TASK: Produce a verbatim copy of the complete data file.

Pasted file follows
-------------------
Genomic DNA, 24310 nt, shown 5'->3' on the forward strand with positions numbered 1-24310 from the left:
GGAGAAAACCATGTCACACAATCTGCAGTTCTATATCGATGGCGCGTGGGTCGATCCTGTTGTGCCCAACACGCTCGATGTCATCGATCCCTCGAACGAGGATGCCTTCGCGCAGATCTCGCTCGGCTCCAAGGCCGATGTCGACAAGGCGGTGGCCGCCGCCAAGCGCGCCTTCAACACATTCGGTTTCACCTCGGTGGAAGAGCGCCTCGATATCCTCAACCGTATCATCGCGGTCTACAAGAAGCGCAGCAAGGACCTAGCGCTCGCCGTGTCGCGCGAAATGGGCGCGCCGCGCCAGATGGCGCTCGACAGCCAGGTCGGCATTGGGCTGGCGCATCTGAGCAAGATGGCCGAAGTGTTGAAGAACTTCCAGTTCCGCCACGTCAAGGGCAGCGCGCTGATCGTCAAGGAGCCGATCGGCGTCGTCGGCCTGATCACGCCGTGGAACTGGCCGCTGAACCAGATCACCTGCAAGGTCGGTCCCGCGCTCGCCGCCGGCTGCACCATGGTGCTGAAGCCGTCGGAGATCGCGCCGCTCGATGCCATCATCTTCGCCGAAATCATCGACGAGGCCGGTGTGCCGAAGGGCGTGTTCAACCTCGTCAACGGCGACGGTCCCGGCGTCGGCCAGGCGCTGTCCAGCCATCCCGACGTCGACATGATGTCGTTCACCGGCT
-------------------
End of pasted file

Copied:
Genomic DNA, 24310 nt, shown 5'->3' on the forward strand with positions numbered 1-24310 from the left:
GGAGAAAACCATGTCACACAATCTGCAGTTCTATATCGATGGCGCGTGGGTCGATCCTGTTGTGCCCAACACGCTCGATGTCATCGATCCCTCGAACGAGGATGCCTTCGCGCAGATCTCGCTCGGCTCCAAGGCCGATGTCGACAAGGCGGTGGCCGCCGCCAAGCGCGCCTTCAACACATTCGGTTTCACCTCGGTGGAAGAGCGCCTCGATATCCTCAACCGTATCATCGCGGTCTACAAGAAGCGCAGCAAGGACCTAGCGCTCGCCGTGTCGCGCGAAATGGGCGCGCCGCGCCAGATGGCGCTCGACAGCCAGGTCGGCATTGGGCTGGCGCATCTGAGCAAGATGGCCGAAGTGTTGAAGAACTTCCAGTTCCGCCACGTCAAGGGCAGCGCGCTGATCGTCAAGGAGCCGATCGGCGTCGTCGGCCTGATCACGCCGTGGAACTGGCCGCTGAACCAGATCACCTGCAAGGTCGGTCCCGCGCTCGCCGCCGGCTGCACCATGGTGCTGAAGCCGTCGGAGATCGCGCCGCTCGATGCCATCATCTTCGCCGAAATCATCGACGAGGCCGGTGTGCCGAAGGGCGTGTTCAACCTCGTCAACGGCGACGGTCCCGGCGTCGGCCAGGCGCTGTCCAGCCATCCCGACGTCGACATGATGTCGTTCACCGGCT